Society can't drop problems at school door
In my 15-plus years as superintendent of schools in Howard County, I have on occasion had my remarks misquoted or taken out of context by the media.
This is the first time, however, my comments on such an important issue have been so grossly misrepresented that I feel morally obligated to respond publicly. In The Sun's Sept. 28 article "School plans create divide," I was quoted by staff writer Larry Carson as saying, "Racial balance in schools is not our problem. That's the county's problem. The county makes decisions about housing."
Although this somewhat captures the flavor of my conversation with Mr. Carson, a subsequent editorial, "Changing course on schools," which ran on Oct. 1, took my comments totally out of context.
My point to Mr. Carson, which I will repeat here for the benefit of all, is that the school system is not responsible for creating the concentration of minorities and low-income people.
That has more to do with the distribution of affordable and subsidized housing, availability of public transportation, etc. As superintendent of schools, I do accept and have always accepted without hesitation responsibility for how the school system responds to the racial and socioeconomic mix of students the community sends to our schools.
For too long, however, society has laid its problems at the schoolhouse door and has expected educators to provide the panacea. I suggest that it does indeed "take a village to raise a child" and that it is time for all who have a stake in the future of our children and our communities to join with us in addressing issues which create disadvantage.
Michael E. Hickey, Ellicott City
The writer is superintendent of the Howard County Public School System.
I am a relative newcomer to Howard County as my family moved here only 45 short years ago. I grew up proud to call Clarksville my hometown.
Pride, of course, never stood in the way of making jokes about its single traffic light or having to stay alert on the way through, lest you blink and miss it. I attended the old Clarksville Middle School, now the Gateway School. I daydreamed in class while gazing out of the large windows that overlooked the surrounding farmland. I attended monthly 4-H meetings at Linden Linthicum Church and rode my pony in the practice ring on Trotter Road.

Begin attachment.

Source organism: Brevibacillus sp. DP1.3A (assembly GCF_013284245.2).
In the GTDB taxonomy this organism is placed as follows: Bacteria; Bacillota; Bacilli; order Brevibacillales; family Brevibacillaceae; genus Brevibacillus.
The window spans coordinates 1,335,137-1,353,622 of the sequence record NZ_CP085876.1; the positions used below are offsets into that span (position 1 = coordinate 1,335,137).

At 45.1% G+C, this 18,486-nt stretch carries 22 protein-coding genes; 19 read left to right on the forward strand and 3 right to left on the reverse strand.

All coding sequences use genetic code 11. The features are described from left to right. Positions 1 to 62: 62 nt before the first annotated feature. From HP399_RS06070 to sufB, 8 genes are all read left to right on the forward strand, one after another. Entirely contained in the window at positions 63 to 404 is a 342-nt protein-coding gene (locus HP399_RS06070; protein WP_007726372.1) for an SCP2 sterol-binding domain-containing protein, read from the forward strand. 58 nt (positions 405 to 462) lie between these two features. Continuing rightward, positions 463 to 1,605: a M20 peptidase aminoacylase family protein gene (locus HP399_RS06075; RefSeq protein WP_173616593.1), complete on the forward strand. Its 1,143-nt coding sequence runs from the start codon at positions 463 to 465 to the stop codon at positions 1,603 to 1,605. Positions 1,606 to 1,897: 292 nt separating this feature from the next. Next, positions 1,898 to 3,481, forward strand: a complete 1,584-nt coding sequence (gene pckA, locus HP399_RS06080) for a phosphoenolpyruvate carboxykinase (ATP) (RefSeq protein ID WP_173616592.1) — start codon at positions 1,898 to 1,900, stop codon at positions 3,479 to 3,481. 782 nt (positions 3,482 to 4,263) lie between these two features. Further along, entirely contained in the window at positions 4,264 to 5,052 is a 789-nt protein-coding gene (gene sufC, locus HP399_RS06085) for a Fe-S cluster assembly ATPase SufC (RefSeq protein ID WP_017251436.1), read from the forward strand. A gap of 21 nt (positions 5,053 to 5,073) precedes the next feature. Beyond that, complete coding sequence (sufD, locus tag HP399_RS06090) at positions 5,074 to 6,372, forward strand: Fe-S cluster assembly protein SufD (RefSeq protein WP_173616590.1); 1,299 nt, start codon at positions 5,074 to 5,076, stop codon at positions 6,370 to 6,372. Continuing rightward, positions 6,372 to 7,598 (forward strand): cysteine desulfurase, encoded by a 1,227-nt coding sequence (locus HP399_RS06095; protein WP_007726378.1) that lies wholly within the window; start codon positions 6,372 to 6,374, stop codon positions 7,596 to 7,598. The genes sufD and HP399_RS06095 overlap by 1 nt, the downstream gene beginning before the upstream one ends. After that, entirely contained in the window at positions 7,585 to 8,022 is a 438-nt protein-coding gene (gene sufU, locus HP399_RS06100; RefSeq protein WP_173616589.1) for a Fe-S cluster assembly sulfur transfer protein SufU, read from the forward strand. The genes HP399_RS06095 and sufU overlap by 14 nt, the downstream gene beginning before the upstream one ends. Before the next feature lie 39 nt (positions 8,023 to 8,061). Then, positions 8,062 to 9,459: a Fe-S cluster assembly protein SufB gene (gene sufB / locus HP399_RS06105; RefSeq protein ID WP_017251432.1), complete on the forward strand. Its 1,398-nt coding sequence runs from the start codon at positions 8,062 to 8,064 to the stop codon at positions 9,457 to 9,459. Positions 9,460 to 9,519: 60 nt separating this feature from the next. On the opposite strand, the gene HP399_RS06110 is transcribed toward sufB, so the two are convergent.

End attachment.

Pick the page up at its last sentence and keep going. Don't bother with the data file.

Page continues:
On Saturdays, in the midst of a weekend project, we'd ride up to Kendall's to purchase nails or some other type of hardware. Occasionally we'd bring a small gizmo that needed replacement. Mr. Kendall could always readily identify the piece and produce another just like it.
My family attended St. Louis Church and my photo albums are sprinkled with pictures of me posing in front of the old stone chapel. Pictures from my christening, first communion and wedding were all taken in front of the same evergreen tree, which served as a natural yardstick of my growth.
Clarksville is gone now, decimated by the unnatural progression of development. Route 108 has been straightened and widened to allow for growing population. Car dealerships and shopping centers line either side of the once quiet country road.
There is nothing recognizable anymore. Even the quirky Quonset Hut has been razed for more retail space. Soon, the white Victorian house on the corner on Ten Oaks Road will be torn down to make way for yet another gas station or fast-food restaurant. St. Louis Church will be left to stand alone, the only remaining legacy of Clarksville's past.
It will stand in mute reproach, anchoring one end of the new and improved, yet soulless strip of retail stores and gas stations that have become downtown Clarksville.
This isn't the legacy I envision leaving behind to my children. I realize that like death and taxes, development in Howard County is inevitable. A growing populace demands a growing infrastructure. But this race to the future should be tempered with respect for our past.
It should not steal the soul of our older communities to make improvements, we must take the time to preserve our character and not lose our hearts and heritage in the process.
Can we encourage reasonable development, yet hold tight to our historical and rural legacy? Can we salvage that which makes Howard County unique? Or will we succumb to being just one more non-descript bedroom community of suburban sprawl?